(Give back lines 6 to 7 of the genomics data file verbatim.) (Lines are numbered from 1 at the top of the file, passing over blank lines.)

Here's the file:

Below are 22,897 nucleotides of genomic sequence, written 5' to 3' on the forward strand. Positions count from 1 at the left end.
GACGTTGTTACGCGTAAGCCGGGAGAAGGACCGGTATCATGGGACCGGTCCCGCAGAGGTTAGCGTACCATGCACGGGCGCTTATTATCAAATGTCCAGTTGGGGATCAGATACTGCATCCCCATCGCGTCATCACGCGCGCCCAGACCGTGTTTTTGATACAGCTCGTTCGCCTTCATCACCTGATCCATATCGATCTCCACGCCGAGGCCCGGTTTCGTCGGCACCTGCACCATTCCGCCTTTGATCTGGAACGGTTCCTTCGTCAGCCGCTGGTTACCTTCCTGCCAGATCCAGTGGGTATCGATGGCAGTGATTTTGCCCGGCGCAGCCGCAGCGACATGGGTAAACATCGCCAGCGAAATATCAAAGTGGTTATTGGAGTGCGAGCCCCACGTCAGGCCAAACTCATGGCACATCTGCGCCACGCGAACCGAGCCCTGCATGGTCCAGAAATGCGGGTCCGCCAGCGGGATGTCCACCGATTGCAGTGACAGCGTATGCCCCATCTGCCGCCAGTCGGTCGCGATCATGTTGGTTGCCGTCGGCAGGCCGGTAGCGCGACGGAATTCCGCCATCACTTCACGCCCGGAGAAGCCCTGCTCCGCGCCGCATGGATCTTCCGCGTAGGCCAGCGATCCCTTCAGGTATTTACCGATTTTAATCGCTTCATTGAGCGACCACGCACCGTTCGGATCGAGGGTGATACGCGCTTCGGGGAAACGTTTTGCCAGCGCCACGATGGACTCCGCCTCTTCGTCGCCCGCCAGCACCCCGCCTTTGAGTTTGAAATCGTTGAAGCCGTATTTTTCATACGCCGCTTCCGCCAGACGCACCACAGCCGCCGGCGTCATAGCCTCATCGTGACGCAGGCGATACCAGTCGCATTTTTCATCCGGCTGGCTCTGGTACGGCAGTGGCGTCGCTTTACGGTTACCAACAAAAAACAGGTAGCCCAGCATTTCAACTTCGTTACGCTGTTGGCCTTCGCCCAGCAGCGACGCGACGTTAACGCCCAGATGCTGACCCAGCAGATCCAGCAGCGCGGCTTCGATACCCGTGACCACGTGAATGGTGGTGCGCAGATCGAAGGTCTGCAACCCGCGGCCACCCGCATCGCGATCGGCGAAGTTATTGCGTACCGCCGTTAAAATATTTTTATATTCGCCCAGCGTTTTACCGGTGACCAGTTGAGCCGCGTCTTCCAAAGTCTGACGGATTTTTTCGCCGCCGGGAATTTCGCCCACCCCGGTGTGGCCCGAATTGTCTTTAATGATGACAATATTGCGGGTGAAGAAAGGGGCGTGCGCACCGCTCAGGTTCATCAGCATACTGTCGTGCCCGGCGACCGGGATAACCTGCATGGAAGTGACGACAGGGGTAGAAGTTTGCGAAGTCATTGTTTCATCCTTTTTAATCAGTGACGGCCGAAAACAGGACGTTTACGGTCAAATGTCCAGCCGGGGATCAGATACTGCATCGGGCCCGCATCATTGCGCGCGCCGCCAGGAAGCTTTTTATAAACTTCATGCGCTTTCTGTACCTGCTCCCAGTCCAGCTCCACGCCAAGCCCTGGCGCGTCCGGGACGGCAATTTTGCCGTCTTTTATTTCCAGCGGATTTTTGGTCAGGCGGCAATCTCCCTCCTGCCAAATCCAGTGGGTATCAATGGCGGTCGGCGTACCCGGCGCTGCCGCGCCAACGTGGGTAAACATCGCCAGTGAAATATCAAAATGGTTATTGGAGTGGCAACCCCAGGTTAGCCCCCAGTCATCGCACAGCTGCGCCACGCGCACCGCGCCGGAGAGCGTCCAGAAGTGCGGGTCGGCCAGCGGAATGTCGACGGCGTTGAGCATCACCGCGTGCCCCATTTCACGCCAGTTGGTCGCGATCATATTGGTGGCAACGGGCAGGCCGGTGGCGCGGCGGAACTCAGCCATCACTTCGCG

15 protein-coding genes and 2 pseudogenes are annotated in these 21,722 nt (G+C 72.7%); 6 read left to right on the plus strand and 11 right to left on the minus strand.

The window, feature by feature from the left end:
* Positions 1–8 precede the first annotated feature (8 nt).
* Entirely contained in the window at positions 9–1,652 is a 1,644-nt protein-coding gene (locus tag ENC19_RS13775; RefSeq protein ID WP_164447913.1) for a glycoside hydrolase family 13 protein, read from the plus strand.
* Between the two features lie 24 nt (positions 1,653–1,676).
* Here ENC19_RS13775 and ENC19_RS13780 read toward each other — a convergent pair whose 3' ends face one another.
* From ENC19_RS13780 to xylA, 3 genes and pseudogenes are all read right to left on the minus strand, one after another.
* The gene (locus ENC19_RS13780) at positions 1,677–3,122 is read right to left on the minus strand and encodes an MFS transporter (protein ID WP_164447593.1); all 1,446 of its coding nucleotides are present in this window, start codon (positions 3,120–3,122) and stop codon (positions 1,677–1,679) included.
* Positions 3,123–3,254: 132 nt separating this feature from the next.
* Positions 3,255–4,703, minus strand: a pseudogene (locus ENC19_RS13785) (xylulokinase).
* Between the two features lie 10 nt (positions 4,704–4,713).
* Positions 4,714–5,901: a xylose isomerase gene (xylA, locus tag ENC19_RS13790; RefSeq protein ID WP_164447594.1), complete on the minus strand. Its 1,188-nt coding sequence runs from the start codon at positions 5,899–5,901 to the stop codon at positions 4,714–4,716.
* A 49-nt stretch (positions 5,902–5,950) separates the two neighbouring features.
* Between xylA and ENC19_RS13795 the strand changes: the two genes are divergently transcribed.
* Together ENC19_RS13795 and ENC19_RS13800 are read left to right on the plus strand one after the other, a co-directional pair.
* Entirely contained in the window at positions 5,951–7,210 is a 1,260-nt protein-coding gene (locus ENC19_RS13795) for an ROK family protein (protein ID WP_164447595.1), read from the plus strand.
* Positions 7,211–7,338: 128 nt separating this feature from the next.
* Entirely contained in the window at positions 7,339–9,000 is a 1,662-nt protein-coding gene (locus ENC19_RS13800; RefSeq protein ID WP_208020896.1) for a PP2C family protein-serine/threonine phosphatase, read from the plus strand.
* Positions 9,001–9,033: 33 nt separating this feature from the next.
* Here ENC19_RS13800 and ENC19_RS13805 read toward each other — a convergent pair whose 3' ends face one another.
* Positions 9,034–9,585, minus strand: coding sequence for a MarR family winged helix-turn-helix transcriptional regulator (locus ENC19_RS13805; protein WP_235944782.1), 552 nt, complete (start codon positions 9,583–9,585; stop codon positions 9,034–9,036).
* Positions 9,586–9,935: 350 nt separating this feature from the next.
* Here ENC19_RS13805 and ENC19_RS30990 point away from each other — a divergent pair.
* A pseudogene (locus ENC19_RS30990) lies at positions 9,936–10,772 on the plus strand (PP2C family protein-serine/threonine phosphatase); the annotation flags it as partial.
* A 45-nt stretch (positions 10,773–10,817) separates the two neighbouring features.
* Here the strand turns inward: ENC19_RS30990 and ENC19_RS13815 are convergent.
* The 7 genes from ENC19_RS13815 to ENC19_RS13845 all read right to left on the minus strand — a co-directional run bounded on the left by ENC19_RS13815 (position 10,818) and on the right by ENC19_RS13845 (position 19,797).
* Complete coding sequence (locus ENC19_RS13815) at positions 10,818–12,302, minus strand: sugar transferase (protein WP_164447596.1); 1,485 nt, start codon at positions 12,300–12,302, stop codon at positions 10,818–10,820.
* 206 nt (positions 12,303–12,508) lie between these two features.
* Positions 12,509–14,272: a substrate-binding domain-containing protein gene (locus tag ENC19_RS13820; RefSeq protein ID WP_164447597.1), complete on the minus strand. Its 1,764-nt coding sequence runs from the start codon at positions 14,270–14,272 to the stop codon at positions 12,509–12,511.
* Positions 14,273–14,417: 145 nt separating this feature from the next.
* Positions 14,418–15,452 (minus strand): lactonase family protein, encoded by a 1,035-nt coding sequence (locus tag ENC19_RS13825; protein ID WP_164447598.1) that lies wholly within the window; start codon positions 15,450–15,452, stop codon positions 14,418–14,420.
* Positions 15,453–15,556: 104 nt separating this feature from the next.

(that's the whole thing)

* Entirely contained in the window at positions 9–1,652 is a 1,644-nt protein-coding gene (locus tag ENC19_RS13775; RefSeq protein ID WP_164447913.1) for a glycoside hydrolase family 13 protein, read from the plus strand.
* Between the two features lie 24 nt (positions 1,653–1,676).